French rail firm must pay for digitization of Holocaust records
Posted: 6:00 pm Sun, March 27, 2011
Daily Record Business Writer
ANNAPOLIS — Maryland lawmakers and representatives of the French national railroad say they’ve reached a deal that would force a greater accounting of the railroad’s role in the Holocaust and allow its subsidiary to seek a lucrative MARC train contract.
The compromise legislation targets SNCF, the French national railroad. From 1942 to 1944, some 76,000 people were herded into SNCF cattle cars and shipped to the French border, where German engineers drove the last leg of the trip to concentration camps.
SNCF owns a majority of Keolis America, which, through subsidiary Keolis Rail Services America, is seeking the contract to run MARC’s Camden and Brunswick lines.
The bill, HB 520, would require SNCF to pay for a team of archivists to comb through the company’s war-era records for those relevant to the deportations, catalog them, digitize them and post them online in a “searchable and analyzable” format. The records would have to be made available before Keolis could be awarded a MARC contract.
“I think it brings us one step closer to transparency and disclosure of the documents my clients have been seeking for years,” said Aaron J. Greenfield, a Duane Morris LLP lobbyist working pro bono on behalf of Holocaust victims and their families.
J. William Pitcher, a lobbyist for the rail companies, said the amended bill brought to the House floor Friday “will allow [Keolis] to rebid on the MARC contract.”
SNCF officials said at House hearing in early March that the disclosure required in the original bill would have taken years to complete, effectively eliminating Keolis from the MARC process, which is slated to begin this year. They insisted the archives, scattered at more than 50 sites around France, are open to the public.
“The archives are there, from nine to five, five days a week,” Pitcher said Friday. “They’re not indexed. They’re not on a computer. It’s boxes of documents.”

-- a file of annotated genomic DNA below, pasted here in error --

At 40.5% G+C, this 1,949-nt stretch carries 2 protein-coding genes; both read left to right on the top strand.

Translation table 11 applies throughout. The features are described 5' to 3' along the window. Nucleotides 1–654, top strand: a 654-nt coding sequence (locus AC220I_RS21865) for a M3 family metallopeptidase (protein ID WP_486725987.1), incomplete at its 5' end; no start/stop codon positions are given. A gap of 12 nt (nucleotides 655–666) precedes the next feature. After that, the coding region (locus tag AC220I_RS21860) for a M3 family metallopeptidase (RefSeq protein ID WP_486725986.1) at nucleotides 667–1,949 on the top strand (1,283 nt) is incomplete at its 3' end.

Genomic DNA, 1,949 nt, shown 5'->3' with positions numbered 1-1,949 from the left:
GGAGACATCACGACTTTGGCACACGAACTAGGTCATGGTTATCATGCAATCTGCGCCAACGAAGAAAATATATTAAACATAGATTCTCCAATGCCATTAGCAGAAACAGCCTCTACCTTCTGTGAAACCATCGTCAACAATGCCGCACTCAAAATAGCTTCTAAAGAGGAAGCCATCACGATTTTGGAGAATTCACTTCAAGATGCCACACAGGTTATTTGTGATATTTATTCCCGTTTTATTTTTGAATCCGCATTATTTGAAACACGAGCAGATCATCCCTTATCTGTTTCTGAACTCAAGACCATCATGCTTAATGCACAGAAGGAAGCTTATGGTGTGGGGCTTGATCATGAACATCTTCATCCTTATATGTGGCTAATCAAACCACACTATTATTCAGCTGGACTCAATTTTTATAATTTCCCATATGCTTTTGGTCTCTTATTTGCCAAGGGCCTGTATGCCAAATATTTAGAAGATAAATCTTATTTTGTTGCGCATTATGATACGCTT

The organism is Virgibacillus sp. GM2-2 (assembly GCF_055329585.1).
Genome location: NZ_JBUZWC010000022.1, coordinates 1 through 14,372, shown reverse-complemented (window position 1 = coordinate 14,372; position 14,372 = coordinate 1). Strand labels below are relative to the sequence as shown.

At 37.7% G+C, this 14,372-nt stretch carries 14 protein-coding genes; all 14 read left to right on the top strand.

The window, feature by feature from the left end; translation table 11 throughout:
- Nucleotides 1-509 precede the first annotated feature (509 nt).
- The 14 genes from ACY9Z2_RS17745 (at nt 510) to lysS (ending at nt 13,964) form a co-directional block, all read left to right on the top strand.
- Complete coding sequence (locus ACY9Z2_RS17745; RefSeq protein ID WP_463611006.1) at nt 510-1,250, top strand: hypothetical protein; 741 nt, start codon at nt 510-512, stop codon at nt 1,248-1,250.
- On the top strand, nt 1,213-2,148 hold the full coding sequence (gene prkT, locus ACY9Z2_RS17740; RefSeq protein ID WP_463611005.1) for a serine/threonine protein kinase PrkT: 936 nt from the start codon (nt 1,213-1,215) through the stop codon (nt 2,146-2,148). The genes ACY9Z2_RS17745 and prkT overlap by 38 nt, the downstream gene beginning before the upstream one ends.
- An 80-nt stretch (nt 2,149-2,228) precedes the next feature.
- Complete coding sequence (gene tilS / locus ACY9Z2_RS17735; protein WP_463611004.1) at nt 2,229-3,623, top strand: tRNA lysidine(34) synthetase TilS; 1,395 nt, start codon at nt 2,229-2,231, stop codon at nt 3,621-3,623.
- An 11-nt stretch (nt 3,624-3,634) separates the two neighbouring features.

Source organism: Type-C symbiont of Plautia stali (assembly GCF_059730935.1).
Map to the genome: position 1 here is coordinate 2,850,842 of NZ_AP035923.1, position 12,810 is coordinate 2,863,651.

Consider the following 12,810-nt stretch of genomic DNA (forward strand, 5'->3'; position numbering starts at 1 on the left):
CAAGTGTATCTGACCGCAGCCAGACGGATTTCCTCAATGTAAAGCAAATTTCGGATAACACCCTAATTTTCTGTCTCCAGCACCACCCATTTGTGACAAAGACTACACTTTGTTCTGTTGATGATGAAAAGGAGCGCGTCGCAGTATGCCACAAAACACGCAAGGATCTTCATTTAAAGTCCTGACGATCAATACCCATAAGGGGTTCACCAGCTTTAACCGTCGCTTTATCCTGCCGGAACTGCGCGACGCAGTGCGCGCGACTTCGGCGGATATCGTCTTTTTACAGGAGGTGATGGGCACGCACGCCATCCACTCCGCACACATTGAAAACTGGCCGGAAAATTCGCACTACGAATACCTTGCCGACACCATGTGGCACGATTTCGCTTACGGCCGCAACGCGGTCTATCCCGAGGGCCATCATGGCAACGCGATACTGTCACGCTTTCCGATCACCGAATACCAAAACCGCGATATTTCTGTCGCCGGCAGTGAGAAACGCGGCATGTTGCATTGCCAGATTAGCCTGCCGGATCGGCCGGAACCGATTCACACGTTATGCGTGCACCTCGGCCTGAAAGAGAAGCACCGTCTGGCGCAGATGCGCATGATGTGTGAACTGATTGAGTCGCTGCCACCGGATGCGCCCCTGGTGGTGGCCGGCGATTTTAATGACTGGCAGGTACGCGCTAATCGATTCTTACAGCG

Del. Peter A. Hammen, a Baltimore City Democrat who chairs the House Government and Operations Committee, said the company has told lawmakers it can get its documents in order in “four to six months.”
Before the compromise can take effect, the House version of the legislation would have to be adopted by the Senate. The upper chamber moved quickly on its version of the bill, holding a hearing, committee vote and full chamber vote all between March 3 and March 7. It passed 45-0.
Sen. Joan Carter Conway, sponsor of SB 479 and chairwoman of the Education, Health and Environmental Affairs Committee, said the House changes “strengthen the bill.” The House expanded the scope of the bill to cover records from 1939 to 1945 and would require Maryland State Archivist Edward C. Papenfuse to oversee the teams combing through the SNCF records.
Papenfuse said based on his understanding of the amount of surviving records — the boxes would stretch one-third of a mile if lined up end to end — digitization could take four to five months, with documents being put online throughout the process.
“You have access almost from the day you begin scanning,” Papenfuse said.
The archivist oversaw the digitization of 190 million pages of Maryland land records dating to 1637, a three-year process, and also consulted on a similar project with Serbian military records in Bosnia.
Greenfield called Maryland “a laboratory” for the SNCF disclosure measure, which comes more than a decade after a national effort began to force transparency and reparations from the company.
Federal legislation was introduced in the last Congress that would have given U.S. civil courts the purview to hear cases involving the railway’s role in the Holocaust, but did not pass. California legislation required disclosure, too, but the bill was vetoed by then-Gov. Arnold Schwarzenegger. And in 2010, Keolis won the contract to run the Virginia Railway Express, a decision decried by Holocaust survivors after the deal was done.
“This issue is not going away for this company,” Greenfield said. “Wherever they go in this country, this issue will be there.”